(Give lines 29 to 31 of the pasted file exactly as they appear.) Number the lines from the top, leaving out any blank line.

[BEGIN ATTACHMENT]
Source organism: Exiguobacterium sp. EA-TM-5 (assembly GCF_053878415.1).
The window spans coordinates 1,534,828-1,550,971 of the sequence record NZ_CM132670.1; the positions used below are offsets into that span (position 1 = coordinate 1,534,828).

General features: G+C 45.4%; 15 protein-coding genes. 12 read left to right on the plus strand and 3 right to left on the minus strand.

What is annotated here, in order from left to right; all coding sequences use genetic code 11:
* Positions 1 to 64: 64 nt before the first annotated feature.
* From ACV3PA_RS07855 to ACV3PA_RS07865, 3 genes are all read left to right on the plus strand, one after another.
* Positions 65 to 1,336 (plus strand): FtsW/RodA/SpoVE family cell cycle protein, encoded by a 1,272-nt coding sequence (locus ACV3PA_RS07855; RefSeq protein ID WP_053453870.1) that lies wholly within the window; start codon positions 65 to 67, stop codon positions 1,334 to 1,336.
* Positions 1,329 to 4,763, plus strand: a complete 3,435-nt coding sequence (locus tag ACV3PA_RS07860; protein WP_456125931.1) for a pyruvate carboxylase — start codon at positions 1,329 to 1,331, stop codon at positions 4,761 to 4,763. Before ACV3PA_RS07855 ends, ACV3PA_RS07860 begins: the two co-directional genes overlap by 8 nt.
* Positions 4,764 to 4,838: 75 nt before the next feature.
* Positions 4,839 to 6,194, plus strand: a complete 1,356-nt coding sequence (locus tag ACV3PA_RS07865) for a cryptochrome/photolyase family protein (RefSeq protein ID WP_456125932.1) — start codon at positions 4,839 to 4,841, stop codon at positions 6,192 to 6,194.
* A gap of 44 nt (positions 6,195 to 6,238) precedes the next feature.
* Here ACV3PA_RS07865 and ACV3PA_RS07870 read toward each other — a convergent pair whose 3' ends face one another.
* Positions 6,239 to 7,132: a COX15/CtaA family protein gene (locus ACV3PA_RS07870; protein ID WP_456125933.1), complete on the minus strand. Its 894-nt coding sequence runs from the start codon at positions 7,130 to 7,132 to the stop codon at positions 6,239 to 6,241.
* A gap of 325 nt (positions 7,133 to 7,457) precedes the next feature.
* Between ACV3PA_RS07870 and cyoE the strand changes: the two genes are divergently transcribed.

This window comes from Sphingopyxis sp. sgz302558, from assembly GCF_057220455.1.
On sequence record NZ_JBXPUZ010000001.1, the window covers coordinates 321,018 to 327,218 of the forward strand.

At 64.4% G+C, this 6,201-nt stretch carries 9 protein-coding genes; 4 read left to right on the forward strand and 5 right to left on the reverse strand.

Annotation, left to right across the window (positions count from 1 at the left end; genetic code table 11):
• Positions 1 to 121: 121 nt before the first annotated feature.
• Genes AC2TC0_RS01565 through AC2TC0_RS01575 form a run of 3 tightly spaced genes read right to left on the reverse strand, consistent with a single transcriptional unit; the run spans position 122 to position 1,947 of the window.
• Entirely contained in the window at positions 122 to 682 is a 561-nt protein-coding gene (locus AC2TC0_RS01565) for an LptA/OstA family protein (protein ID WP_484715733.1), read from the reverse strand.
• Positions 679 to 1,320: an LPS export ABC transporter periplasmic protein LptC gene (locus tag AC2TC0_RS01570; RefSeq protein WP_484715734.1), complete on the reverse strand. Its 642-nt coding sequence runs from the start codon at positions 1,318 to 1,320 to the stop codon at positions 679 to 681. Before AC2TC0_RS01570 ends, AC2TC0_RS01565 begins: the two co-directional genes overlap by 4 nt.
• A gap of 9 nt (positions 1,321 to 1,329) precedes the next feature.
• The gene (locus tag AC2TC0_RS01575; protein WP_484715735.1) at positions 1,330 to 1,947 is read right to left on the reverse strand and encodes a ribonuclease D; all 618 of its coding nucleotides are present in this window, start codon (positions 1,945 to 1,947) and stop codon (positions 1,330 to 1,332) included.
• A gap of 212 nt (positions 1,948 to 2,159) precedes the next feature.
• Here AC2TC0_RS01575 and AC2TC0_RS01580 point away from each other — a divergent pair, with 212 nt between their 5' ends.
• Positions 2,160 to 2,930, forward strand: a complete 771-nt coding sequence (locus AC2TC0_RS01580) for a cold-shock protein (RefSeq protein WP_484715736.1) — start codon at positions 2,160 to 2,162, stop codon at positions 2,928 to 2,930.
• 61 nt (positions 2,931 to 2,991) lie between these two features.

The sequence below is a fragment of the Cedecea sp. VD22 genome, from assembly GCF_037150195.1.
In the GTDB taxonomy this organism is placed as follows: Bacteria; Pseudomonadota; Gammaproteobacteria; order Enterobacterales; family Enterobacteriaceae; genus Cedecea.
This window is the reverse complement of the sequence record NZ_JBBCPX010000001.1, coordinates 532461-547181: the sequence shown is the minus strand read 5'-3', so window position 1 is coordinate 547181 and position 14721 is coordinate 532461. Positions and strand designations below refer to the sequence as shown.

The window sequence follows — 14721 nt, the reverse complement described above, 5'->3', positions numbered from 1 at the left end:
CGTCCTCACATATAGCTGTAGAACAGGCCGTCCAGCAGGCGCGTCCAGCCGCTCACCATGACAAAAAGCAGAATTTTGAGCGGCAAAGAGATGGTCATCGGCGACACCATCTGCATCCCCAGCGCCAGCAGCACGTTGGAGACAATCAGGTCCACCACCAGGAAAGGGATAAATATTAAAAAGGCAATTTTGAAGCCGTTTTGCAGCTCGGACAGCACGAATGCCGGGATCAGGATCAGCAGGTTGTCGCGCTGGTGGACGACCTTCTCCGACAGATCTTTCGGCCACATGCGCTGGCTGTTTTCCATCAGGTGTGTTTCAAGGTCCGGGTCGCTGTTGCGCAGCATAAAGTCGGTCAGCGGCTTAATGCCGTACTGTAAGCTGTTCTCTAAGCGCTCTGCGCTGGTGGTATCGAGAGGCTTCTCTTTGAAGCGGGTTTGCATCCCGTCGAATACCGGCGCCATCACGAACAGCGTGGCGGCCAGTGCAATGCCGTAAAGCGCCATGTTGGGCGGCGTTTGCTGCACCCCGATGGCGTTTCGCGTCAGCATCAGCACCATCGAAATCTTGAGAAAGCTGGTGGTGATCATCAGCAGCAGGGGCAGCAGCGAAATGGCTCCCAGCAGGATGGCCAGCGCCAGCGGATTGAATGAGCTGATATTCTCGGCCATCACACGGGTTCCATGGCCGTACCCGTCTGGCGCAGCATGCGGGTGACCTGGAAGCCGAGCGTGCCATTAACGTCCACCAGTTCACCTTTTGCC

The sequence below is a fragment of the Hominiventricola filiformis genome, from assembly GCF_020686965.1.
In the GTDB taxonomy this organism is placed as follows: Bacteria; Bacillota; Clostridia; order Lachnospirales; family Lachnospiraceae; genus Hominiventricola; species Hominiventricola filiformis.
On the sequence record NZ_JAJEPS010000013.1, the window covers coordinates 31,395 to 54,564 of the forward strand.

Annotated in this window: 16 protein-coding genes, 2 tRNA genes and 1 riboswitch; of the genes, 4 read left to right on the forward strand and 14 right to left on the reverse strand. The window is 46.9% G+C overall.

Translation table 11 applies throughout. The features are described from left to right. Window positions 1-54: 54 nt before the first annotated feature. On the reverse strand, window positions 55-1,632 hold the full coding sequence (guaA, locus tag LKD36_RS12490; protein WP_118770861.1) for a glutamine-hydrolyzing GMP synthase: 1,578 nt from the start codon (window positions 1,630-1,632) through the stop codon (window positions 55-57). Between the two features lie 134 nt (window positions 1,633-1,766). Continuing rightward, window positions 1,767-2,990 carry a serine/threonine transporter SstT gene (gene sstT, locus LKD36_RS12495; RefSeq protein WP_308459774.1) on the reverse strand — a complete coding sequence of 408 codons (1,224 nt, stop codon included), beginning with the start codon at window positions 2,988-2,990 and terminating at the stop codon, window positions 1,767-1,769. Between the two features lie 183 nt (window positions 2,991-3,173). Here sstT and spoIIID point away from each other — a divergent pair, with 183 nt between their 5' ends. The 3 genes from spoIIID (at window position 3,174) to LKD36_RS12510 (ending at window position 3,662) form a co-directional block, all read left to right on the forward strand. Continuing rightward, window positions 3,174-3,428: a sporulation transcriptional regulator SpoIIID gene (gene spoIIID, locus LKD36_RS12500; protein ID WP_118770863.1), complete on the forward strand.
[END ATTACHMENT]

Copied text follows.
• 61 nt (positions 2,931 to 2,991) lie between these two features.

The sequence below is a fragment of the Cedecea sp. VD22 genome, from assembly GCF_037150195.1.
In the GTDB taxonomy this organism is placed as follows: Bacteria; Pseudomonadota; Gammaproteobacteria; order Enterobacterales; family Enterobacteriaceae; genus Cedecea.